Raising a Sensitive SonBy Sheryl Paul
July 30, 2012
Are you a highly sensitive person? Were you a highly sensitive child? Read on to learn what we've learned on the challenging path of raising our highly sensitive son.
While I sat in my comfy chair writing last week’s post as my little boy slept and my older son was trying to fall asleep, Everest stumbled out of bed to tell me he felt scared. This was hardly a new communication; he’s felt scared more nights that I can count since he turned five (he’s almost eight). But because I happened to be writing about teaching your kids how to respond to fear, I decided to apply the lesson in the moment:
“Everest, do you remember how we’ve been talking to Asher about his Monkey Brain and how he can boss it back? Well, let’s see if you could try that now. What would you like to tell fear?”
“Go away, fear! You’re lying to me! There’s nothing to be scared of in here!”
“Good, now let’s see if you can say it with a little more power in your voice. Do you know how you yell at Asher when he’s in your space or touching one of your toys? Let’s see if you can talk to fear with that same voice.”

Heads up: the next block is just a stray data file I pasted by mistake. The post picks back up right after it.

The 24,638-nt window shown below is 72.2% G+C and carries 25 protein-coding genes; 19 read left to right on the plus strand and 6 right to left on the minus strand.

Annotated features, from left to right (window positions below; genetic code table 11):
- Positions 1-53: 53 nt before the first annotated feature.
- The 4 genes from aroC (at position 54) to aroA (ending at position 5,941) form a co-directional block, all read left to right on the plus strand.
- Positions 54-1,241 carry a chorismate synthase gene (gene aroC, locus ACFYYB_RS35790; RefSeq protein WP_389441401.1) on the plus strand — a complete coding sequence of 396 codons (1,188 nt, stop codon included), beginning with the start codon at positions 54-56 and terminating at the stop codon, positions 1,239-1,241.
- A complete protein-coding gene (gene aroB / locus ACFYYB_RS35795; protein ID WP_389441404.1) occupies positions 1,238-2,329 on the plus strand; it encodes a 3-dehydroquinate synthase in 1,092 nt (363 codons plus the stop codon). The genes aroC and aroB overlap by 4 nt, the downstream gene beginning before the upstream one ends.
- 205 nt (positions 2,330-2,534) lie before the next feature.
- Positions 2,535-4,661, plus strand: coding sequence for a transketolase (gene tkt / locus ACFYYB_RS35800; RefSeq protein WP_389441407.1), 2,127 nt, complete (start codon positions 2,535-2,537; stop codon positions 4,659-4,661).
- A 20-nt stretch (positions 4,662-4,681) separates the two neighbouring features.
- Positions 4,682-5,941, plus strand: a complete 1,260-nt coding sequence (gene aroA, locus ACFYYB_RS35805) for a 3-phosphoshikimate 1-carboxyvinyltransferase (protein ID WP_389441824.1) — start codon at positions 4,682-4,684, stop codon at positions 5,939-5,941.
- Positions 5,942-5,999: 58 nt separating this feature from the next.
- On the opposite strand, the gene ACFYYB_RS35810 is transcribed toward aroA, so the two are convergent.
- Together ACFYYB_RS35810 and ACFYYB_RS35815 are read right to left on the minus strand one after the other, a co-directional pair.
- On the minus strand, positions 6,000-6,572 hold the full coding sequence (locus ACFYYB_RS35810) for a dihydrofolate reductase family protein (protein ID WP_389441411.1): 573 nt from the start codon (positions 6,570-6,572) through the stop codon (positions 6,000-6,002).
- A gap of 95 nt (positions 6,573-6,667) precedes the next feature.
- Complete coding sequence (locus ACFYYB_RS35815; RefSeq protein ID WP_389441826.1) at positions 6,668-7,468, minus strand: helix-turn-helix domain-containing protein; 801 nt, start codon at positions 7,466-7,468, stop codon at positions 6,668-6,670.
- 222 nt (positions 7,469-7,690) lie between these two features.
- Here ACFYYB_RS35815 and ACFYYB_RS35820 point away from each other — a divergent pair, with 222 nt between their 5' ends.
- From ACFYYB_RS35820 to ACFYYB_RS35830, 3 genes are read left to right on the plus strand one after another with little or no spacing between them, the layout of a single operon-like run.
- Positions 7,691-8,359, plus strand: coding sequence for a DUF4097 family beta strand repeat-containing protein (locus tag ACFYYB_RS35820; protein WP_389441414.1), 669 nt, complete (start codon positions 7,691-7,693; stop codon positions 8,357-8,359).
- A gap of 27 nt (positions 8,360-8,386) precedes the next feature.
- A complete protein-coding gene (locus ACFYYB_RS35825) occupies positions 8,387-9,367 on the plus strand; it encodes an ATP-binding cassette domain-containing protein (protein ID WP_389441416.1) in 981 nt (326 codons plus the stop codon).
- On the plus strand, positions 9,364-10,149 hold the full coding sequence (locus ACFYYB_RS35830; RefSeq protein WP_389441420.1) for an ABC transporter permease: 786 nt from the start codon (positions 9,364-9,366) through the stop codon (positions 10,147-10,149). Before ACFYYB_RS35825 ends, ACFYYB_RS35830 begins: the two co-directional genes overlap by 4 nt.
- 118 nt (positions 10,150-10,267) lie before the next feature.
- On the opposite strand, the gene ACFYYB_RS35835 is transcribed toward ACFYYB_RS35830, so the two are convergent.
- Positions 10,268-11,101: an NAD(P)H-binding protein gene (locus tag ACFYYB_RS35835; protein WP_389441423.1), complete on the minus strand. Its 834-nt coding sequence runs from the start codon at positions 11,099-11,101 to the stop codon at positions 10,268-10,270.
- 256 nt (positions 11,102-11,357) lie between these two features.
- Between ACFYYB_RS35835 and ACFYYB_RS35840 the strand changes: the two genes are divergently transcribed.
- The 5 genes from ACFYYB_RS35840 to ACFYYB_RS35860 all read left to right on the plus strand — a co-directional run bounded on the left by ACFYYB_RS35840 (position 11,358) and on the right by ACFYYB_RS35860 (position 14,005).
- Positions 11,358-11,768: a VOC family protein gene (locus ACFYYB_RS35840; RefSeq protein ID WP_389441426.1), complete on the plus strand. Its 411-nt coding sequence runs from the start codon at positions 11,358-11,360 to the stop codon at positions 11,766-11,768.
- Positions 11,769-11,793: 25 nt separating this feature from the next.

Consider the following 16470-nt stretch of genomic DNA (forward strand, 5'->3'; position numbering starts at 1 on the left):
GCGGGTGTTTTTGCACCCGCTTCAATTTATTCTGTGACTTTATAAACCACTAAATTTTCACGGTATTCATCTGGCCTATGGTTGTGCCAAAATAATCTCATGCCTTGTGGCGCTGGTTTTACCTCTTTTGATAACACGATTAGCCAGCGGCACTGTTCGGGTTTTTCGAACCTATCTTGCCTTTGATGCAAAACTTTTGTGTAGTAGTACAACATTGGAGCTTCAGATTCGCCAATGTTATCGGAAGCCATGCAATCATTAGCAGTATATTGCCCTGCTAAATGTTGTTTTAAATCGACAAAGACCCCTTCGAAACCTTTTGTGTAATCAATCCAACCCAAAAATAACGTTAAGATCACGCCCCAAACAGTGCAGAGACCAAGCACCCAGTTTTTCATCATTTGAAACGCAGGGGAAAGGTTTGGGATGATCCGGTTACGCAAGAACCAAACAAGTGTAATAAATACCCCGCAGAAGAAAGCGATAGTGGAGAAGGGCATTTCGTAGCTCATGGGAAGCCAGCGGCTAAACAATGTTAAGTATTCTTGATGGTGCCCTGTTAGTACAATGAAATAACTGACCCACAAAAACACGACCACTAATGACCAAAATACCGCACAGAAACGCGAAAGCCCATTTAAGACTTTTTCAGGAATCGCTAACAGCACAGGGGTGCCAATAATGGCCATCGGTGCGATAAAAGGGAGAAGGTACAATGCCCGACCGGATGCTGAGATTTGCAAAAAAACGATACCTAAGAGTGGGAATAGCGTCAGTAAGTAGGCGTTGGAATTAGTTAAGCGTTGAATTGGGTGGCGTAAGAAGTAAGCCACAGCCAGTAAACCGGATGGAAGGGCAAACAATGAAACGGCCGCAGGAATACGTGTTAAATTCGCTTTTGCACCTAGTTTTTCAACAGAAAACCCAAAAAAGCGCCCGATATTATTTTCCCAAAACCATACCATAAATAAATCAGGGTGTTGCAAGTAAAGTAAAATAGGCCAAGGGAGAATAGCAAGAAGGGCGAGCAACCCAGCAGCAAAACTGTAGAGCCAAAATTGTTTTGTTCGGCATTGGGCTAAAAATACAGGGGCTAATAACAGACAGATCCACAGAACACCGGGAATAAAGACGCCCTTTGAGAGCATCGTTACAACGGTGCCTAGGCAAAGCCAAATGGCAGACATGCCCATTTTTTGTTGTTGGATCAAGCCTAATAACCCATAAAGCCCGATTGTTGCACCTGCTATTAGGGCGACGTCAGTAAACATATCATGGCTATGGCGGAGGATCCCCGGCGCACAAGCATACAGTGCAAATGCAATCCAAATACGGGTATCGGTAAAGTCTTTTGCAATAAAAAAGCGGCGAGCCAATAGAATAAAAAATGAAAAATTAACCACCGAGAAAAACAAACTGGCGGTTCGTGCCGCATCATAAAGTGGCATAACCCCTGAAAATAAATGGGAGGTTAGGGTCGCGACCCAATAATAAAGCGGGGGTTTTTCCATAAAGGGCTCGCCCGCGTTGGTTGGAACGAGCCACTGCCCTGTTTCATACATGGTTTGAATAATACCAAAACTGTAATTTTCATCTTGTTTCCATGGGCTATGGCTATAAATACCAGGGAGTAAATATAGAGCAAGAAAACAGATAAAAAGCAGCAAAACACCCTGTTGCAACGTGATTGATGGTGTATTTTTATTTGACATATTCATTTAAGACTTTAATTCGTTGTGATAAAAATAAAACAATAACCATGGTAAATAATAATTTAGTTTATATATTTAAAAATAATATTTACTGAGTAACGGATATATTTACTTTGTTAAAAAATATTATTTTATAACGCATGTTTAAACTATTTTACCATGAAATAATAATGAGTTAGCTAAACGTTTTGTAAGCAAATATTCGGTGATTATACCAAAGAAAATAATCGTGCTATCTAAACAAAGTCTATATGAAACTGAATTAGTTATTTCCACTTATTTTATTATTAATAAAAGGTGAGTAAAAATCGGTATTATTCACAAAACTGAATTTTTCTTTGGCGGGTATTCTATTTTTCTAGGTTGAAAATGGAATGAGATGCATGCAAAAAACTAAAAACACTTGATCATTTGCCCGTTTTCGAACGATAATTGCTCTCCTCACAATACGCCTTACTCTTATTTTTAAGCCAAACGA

And he did. We’ve done this exercise many times before, but using the reference of how angry he feels when his little brother messes with his stuff seemed to connect him to a stronger part of himself.
He walked back to bed and I continued to write.
A few minutes later, he stumbled back over to me and said, “Mommy, I don’t feel scared anymore. I just feel sad. Could you please give me some comfort?”
So I lied down next to him and held him close. I scratched his back and told him how much I love him. I thought about how often it happens that when the fear is unveiled, what lies underneath is sadness. In other words, he thinks he’s scared of snakes, but as soon as he bosses his fear-mind into place, the sadness emerges. Why do we gravitate toward fear instead of the core feeling of sadness? I imagine it’s because fear is a more defensive and, thus, a falsely powerful emotion whereas sadness renders us vulnerable, like a soft sea-creature without its shell. Unless we know that we can handle the sadness, fear creeps in as a protection. But eventually, as I see with my clients every day who were anxious as kids, the unfelt sadness mutates into anxiety as adults and demands attention and healing.